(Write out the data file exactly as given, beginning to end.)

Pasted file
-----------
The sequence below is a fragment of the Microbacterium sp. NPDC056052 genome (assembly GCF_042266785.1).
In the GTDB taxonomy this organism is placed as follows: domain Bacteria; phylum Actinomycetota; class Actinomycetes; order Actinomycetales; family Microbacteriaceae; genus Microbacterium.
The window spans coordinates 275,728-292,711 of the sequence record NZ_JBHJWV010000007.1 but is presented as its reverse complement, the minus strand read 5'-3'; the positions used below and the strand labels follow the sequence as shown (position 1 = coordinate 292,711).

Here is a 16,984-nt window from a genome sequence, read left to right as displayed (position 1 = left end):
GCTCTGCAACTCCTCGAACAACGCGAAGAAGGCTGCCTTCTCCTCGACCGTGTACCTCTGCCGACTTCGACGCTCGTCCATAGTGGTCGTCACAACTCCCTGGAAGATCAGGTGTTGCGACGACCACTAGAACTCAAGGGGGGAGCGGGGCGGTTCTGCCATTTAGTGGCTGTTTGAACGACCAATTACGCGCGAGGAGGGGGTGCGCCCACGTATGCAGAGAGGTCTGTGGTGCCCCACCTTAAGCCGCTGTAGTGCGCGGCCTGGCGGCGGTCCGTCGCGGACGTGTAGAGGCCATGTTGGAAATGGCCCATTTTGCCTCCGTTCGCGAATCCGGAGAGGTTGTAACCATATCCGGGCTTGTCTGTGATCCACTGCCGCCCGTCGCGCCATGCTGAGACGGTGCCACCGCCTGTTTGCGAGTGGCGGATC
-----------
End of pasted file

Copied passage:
The sequence below is a fragment of the Microbacterium sp. NPDC056052 genome (assembly GCF_042266785.1).
In the GTDB taxonomy this organism is placed as follows: domain Bacteria; phylum Actinomycetota; class Actinomycetes; order Actinomycetales; family Microbacteriaceae; genus Microbacterium.
The window spans coordinates 275,728-292,711 of the sequence record NZ_JBHJWV010000007.1 but is presented as its reverse complement, the minus strand read 5'-3'; the positions used below and the strand labels follow the sequence as shown (position 1 = coordinate 292,711).

Here is a 16,984-nt window from a genome sequence, read left to right as displayed (position 1 = left end):
GCTCTGCAACTCCTCGAACAACGCGAAGAAGGCTGCCTTCTCCTCGACCGTGTACCTCTGCCGACTTCGACGCTCGTCCATAGTGGTCGTCACAACTCCCTGGAAGATCAGGTGTTGCGACGACCACTAGAACTCAAGGGGGGAGCGGGGCGGTTCTGCCATTTAGTGGCTGTTTGAACGACCAATTACGCGCGAGGAGGGGGTGCGCCCACGTATGCAGAGAGGTCTGTGGTGCCCCACCTTAAGCCGCTGTAGTGCGCGGCCTGGCGGCGGTCCGTCGCGGACGTGTAGAGGCCATGTTGGAAATGGCCCATTTTGCCTCCGTTCGCGAATCCGGAGAGGTTGTAACCATATCCGGGCTTGTCTGTGATCCACTGCCGCCCGTCGCGCCATGCTGAGACGGTGCCACCGCCTGTTTGCGAGTGGCGGATC